After remaining in drafting for over a year (initial draft was on 7 August, 2013), I have finished this new Python tutorial. There is a lot to be written about case normalization, both for the upsides and downsides, but it is generally agreed upon that user input should be normalized, or converted into such a form that any checks run on the input can be case-insensitive. This tutorial shows how you can do that and provides a through example of case normalization in action. No, just because I use the term “in action” does not mean it is your favorite or the newest theatrical action movie. 😛
It is important to normalize user input in your program, but what exactly is normalization and how do you do it? That is the topic of the Python tutorial you are about to read.
While all code should be Python 2 and 3 compatible unless otherwise noted, any
Exceptions are from Python 3.3+.
When you ask for user input and are checking it against or for something, such as if it matches a value or it contains a certain letter, it is a good idea to normalize the input, or in other words make it case-insensitive. Normalization improves the user experience by not forcing them to type certain text exactly as displayed as well as makes programming easier for you by not having to individually check for each possible case.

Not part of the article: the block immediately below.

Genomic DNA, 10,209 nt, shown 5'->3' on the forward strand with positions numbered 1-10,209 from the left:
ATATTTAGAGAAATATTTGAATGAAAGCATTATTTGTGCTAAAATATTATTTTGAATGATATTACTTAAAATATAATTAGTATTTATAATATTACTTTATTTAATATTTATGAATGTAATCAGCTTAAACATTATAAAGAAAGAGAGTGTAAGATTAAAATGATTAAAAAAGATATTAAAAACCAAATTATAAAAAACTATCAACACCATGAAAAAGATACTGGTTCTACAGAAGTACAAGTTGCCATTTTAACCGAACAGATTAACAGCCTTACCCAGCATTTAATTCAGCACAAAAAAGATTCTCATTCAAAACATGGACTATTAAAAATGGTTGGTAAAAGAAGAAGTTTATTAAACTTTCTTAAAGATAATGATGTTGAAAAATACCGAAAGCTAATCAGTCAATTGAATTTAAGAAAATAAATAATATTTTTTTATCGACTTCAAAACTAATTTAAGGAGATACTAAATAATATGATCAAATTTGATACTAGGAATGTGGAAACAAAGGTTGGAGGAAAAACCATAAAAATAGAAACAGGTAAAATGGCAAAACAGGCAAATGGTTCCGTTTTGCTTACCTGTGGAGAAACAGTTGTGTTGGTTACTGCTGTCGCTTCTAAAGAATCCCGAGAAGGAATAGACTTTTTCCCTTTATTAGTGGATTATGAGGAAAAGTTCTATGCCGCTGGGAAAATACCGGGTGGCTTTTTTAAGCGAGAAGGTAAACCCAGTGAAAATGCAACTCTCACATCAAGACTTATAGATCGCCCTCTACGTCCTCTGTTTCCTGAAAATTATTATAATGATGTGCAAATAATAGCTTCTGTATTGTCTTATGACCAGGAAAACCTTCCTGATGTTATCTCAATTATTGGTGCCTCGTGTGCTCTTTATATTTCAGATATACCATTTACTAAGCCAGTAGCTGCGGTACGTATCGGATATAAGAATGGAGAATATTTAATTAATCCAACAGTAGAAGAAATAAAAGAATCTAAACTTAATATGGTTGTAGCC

For clarification, normalization is different from sanitation, where potentially dangerous, unusable, or non-displayable characters are removed or converted into valid characters. 😉
To normalize input, all you have to do is append
str.upper() where ever you check the input or to the
input() (Python 2
raw_input()) function directly. These two functions (technically methods of the
str object) convert a string to lowercase or uppercase, respectively.
Personally, I use and recommend
str.upper(), primarily because I like to use lowercase checks for input and because the latter may not always work (see the note in the Python docs). However, sometimes your code design will dictate which you use as well as personal preference.
In order to better understand the power of case normalization properly and how to do it yourself, I have written the following Python script demonstrating the concept and explaining what is going on. I suggest reading it all the way through first to understand the logic, then running it multiple times using different cased input and observing the results.
The advantages of normalized user input are clear, and should be done at every possible chance. There may be times you need to have one-certain-answer-and-no-more input, and in that circumstance you would not normalize the input. In most cases, however, you will normalize the input, the end. 😛
Now my readers, go improve your user’s experience using the power of normalization, and never look back at the exact case checks you once used. Your skill as a programmer has increased, and truthfully, you will never return to that dark time, simply because the new way is full case normalized light. 😀